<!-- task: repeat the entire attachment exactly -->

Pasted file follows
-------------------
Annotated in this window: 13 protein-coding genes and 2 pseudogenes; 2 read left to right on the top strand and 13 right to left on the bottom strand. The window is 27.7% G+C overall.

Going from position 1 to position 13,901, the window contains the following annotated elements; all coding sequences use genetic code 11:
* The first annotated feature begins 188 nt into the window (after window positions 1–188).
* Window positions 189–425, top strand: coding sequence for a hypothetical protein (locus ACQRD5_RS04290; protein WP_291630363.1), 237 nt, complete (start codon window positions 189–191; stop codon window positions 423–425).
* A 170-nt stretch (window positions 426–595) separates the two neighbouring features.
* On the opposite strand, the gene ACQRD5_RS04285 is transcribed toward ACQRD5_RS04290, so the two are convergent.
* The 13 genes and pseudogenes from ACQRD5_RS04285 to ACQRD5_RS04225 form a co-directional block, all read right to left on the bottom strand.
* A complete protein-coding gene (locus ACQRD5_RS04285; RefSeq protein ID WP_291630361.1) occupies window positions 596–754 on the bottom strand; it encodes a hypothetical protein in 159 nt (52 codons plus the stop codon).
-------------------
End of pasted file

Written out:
Annotated in this window: 13 protein-coding genes and 2 pseudogenes; 2 read left to right on the top strand and 13 right to left on the bottom strand. The window is 27.7% G+C overall.

Going from position 1 to position 13,901, the window contains the following annotated elements; all coding sequences use genetic code 11:
* The first annotated feature begins 188 nt into the window (after window positions 1–188).
* Window positions 189–425, top strand: coding sequence for a hypothetical protein (locus ACQRD5_RS04290; protein WP_291630363.1), 237 nt, complete (start codon window positions 189–191; stop codon window positions 423–425).
* A 170-nt stretch (window positions 426–595) separates the two neighbouring features.
* On the opposite strand, the gene ACQRD5_RS04285 is transcribed toward ACQRD5_RS04290, so the two are convergent.
* The 13 genes and pseudogenes from ACQRD5_RS04285 to ACQRD5_RS04225 form a co-directional block, all read right to left on the bottom strand.
* A complete protein-coding gene (locus ACQRD5_RS04285; RefSeq protein ID WP_291630361.1) occupies window positions 596–754 on the bottom strand; it encodes a hypothetical protein in 159 nt (52 codons plus the stop codon).